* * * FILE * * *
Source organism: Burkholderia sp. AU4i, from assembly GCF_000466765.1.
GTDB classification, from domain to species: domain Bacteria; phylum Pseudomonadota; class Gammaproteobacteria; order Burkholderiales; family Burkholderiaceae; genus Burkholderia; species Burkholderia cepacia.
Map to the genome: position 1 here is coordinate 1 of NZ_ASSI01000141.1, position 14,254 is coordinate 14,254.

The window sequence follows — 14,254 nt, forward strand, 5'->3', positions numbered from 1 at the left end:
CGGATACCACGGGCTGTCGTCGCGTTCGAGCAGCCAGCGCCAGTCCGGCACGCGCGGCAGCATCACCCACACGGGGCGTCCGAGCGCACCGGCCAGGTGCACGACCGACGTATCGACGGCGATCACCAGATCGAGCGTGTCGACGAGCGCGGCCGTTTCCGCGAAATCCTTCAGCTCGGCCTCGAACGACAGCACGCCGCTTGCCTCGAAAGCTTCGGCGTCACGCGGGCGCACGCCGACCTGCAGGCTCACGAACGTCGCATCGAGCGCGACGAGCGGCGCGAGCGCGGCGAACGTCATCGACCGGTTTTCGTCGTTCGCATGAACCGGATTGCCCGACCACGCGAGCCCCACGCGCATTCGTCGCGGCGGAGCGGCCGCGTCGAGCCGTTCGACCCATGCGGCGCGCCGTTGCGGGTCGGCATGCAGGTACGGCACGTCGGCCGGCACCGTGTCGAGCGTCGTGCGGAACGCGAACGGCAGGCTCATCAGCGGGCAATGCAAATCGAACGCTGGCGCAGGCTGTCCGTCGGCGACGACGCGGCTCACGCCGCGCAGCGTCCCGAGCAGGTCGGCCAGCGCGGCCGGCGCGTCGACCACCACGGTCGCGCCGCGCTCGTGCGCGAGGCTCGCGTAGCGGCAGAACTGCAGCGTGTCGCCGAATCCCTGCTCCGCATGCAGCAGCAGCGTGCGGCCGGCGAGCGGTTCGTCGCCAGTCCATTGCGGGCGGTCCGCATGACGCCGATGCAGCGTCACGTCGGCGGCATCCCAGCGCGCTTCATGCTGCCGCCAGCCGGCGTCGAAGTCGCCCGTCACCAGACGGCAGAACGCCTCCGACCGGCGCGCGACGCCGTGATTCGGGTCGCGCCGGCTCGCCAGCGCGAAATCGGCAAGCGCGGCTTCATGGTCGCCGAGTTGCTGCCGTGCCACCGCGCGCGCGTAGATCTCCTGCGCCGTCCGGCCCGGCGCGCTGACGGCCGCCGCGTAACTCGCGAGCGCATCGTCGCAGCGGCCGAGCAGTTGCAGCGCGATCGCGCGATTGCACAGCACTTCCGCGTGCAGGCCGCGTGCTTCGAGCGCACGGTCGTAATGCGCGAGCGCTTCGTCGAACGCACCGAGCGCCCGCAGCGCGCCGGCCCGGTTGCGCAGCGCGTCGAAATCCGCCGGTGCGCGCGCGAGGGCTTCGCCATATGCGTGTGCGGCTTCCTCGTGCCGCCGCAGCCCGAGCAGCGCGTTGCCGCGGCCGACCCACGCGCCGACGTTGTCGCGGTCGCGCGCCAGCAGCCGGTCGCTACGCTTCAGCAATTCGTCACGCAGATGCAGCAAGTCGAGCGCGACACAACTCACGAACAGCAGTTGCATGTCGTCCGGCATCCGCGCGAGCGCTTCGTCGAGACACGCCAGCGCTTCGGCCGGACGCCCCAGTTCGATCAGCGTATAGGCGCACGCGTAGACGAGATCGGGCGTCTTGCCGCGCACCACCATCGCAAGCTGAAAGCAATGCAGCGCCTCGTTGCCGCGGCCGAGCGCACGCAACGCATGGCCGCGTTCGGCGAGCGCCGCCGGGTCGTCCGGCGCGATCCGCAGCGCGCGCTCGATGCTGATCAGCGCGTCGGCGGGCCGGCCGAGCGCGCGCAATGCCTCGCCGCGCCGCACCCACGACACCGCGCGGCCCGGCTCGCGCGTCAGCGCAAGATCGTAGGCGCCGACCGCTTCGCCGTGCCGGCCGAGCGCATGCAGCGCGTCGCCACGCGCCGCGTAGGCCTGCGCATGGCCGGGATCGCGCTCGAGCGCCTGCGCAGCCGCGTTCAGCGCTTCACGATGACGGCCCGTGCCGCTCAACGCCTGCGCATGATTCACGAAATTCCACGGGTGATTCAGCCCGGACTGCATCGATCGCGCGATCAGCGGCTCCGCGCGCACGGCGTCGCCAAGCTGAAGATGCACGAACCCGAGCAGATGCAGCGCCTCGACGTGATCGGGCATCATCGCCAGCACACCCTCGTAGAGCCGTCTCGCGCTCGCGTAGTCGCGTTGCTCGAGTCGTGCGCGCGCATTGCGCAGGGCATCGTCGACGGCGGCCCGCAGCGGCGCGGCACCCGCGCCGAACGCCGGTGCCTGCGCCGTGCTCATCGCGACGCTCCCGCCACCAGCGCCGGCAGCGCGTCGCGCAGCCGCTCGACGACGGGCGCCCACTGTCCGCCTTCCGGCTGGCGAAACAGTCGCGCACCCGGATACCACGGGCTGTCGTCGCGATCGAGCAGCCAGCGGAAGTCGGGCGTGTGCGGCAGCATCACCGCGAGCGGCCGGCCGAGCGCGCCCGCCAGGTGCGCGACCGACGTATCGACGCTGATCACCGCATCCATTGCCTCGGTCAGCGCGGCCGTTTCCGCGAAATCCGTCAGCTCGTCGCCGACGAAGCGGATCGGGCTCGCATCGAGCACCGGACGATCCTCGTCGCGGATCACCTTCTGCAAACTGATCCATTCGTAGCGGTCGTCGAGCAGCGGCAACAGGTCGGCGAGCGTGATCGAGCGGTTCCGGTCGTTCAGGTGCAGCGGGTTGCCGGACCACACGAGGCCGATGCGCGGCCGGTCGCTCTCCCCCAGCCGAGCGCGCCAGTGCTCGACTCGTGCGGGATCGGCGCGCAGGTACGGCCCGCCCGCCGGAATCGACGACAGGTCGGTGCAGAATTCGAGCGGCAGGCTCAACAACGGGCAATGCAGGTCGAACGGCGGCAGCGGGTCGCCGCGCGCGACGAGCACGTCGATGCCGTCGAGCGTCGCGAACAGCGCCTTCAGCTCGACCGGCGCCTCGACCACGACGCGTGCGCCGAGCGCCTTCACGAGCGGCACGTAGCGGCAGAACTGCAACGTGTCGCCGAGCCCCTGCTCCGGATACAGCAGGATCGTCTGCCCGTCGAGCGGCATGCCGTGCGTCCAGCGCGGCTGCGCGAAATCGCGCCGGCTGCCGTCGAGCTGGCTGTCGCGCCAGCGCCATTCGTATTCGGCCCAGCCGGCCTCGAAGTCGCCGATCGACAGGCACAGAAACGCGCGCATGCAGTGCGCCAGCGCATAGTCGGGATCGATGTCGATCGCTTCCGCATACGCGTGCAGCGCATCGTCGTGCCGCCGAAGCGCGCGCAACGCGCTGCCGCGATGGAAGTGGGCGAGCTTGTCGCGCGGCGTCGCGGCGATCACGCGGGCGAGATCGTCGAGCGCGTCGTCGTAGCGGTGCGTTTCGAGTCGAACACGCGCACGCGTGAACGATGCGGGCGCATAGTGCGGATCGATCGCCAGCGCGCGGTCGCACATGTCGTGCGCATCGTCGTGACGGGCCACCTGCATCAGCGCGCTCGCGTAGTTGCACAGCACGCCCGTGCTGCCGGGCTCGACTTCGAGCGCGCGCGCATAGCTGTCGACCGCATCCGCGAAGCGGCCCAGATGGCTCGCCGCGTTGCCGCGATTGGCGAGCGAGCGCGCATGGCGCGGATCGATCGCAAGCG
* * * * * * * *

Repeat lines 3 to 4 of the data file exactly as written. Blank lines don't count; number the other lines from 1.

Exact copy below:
Map to the genome: position 1 here is coordinate 1 of NZ_ASSI01000141.1, position 14,254 is coordinate 14,254.

The window sequence follows — 14,254 nt, forward strand, 5'->3', positions numbered from 1 at the left end: